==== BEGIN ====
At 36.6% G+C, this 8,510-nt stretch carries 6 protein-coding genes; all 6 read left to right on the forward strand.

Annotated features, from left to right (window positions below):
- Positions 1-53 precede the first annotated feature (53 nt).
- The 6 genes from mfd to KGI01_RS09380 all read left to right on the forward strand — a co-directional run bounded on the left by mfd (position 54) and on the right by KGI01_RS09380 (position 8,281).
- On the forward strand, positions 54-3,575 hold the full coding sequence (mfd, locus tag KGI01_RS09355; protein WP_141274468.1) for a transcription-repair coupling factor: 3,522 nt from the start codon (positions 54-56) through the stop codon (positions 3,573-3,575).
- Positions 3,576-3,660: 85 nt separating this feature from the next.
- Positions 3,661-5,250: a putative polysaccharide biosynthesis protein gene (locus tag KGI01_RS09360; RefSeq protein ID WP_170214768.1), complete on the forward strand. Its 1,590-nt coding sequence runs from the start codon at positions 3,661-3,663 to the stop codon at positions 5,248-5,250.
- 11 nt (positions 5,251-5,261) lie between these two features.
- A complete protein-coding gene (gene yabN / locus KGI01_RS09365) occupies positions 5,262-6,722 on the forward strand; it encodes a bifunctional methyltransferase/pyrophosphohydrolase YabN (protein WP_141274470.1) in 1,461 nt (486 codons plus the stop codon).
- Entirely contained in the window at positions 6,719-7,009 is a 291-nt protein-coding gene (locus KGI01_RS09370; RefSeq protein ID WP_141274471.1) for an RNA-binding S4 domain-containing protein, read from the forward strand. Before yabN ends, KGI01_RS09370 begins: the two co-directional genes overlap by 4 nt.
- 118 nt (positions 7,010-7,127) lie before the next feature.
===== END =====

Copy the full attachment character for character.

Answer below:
At 36.6% G+C, this 8,510-nt stretch carries 6 protein-coding genes; all 6 read left to right on the forward strand.

Annotated features, from left to right (window positions below):
- Positions 1-53 precede the first annotated feature (53 nt).
- The 6 genes from mfd to KGI01_RS09380 all read left to right on the forward strand — a co-directional run bounded on the left by mfd (position 54) and on the right by KGI01_RS09380 (position 8,281).
- On the forward strand, positions 54-3,575 hold the full coding sequence (mfd, locus tag KGI01_RS09355; protein WP_141274468.1) for a transcription-repair coupling factor: 3,522 nt from the start codon (positions 54-56) through the stop codon (positions 3,573-3,575).
- Positions 3,576-3,660: 85 nt separating this feature from the next.
- Positions 3,661-5,250: a putative polysaccharide biosynthesis protein gene (locus tag KGI01_RS09360; RefSeq protein ID WP_170214768.1), complete on the forward strand. Its 1,590-nt coding sequence runs from the start codon at positions 3,661-3,663 to the stop codon at positions 5,248-5,250.
- 11 nt (positions 5,251-5,261) lie between these two features.
- A complete protein-coding gene (gene yabN / locus KGI01_RS09365) occupies positions 5,262-6,722 on the forward strand; it encodes a bifunctional methyltransferase/pyrophosphohydrolase YabN (protein WP_141274470.1) in 1,461 nt (486 codons plus the stop codon).
- Entirely contained in the window at positions 6,719-7,009 is a 291-nt protein-coding gene (locus KGI01_RS09370; RefSeq protein ID WP_141274471.1) for an RNA-binding S4 domain-containing protein, read from the forward strand. Before yabN ends, KGI01_RS09370 begins: the two co-directional genes overlap by 4 nt.
- 118 nt (positions 7,010-7,127) lie before the next feature.